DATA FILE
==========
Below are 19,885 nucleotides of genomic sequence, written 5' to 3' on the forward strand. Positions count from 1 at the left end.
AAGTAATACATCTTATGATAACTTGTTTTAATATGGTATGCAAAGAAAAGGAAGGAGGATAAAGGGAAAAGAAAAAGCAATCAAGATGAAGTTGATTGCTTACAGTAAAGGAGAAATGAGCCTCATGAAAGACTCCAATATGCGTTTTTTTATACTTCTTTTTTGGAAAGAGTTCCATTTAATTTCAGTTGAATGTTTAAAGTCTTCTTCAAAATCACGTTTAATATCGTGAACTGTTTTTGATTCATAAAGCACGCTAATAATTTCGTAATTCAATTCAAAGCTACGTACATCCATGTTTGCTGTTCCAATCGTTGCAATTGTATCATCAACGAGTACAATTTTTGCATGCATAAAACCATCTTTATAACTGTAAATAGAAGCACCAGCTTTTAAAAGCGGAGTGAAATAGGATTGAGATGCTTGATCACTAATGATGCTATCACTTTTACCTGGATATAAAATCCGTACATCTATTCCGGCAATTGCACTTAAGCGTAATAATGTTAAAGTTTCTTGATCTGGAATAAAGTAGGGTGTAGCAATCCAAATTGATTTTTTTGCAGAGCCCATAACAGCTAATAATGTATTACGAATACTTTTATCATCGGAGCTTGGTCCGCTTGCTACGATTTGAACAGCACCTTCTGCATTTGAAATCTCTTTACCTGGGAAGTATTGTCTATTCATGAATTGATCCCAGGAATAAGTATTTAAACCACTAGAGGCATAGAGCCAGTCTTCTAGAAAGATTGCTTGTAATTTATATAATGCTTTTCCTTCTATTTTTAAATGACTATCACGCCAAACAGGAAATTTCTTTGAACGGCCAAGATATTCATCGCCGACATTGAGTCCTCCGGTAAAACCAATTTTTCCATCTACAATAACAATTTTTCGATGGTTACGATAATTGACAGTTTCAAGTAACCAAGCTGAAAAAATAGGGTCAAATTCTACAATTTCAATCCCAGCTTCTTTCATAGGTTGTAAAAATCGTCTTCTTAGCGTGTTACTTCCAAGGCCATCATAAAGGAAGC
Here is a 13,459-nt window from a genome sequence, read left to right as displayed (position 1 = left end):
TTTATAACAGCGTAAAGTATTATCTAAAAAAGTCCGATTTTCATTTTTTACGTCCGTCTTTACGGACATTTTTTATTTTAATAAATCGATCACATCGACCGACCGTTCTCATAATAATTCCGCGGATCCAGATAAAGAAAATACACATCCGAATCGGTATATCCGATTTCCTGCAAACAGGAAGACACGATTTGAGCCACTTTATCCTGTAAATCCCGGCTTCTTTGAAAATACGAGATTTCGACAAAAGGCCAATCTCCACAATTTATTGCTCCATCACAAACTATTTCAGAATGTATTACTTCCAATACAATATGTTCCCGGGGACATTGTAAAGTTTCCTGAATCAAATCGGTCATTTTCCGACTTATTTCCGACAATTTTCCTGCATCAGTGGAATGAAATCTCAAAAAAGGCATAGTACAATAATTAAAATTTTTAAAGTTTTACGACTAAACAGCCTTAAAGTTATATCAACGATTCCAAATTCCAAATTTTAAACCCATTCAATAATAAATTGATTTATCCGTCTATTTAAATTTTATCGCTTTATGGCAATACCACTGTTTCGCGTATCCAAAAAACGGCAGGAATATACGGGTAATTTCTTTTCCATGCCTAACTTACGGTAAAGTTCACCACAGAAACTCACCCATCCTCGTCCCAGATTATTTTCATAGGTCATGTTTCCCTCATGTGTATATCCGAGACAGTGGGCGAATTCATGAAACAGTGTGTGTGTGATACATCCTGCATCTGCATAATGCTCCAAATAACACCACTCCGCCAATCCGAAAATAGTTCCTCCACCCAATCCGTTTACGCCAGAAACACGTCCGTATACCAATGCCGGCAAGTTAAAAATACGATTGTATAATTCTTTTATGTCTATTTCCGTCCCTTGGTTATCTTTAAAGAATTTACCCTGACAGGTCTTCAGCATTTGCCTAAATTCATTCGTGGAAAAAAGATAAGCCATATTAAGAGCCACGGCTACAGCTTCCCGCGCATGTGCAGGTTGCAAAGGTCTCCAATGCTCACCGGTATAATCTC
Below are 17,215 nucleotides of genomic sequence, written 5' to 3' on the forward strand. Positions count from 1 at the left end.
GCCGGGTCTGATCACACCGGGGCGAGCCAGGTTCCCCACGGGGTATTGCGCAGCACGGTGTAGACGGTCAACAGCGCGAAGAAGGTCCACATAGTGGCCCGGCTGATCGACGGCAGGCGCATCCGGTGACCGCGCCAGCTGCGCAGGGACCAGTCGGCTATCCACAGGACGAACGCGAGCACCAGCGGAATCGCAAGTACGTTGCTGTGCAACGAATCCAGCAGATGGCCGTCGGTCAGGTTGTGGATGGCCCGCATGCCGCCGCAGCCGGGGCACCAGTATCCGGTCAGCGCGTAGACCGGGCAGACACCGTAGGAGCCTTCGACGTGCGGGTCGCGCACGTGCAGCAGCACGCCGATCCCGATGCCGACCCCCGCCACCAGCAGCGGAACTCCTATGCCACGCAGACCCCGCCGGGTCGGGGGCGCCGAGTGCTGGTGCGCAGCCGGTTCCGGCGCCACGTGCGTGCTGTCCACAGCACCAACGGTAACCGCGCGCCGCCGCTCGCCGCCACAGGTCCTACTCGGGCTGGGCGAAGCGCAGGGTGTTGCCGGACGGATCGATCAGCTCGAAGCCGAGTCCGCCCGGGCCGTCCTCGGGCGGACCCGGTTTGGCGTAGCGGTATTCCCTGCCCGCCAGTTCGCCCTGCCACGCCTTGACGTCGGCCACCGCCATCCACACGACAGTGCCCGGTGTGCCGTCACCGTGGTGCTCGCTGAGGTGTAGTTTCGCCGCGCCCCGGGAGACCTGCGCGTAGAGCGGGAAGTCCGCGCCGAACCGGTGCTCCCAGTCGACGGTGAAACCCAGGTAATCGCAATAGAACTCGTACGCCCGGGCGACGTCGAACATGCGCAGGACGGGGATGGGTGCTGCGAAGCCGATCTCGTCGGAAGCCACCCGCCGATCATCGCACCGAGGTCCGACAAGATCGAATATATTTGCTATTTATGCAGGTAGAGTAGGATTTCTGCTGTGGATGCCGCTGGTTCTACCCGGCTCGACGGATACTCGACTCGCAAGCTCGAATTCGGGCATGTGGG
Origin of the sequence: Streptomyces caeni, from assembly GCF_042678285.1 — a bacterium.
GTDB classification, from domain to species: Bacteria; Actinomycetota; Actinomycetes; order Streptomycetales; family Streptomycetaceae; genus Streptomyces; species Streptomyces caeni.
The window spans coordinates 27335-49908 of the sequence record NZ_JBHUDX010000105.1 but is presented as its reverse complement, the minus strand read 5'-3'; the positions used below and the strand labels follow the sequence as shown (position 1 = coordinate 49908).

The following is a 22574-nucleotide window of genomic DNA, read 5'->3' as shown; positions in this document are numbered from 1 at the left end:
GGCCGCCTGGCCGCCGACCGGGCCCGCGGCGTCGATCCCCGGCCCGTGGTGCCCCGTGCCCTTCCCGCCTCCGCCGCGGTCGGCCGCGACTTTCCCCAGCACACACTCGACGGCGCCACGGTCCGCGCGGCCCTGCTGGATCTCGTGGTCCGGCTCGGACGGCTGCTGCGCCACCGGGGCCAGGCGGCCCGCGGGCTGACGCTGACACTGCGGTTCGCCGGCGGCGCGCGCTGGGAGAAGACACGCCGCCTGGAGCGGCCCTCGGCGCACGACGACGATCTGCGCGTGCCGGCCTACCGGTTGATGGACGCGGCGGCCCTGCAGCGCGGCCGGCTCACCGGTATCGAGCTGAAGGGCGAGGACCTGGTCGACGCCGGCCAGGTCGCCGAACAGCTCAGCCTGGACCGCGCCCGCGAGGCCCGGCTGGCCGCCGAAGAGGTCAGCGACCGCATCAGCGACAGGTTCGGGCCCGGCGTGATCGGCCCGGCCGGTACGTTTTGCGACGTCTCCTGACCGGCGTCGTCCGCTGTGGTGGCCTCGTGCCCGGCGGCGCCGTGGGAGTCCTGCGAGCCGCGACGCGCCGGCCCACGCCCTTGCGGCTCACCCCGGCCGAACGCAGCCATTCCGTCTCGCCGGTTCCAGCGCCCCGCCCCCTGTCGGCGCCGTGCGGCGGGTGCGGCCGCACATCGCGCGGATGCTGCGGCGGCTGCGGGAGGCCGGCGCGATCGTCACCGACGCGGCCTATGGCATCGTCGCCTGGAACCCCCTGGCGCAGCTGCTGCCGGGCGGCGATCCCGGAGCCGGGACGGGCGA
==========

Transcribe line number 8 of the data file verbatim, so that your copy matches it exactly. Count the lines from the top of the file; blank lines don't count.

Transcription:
GTDB classification, from domain to species: Bacteria; Actinomycetota; Actinomycetes; order Streptomycetales; family Streptomycetaceae; genus Streptomyces; species Streptomyces caeni.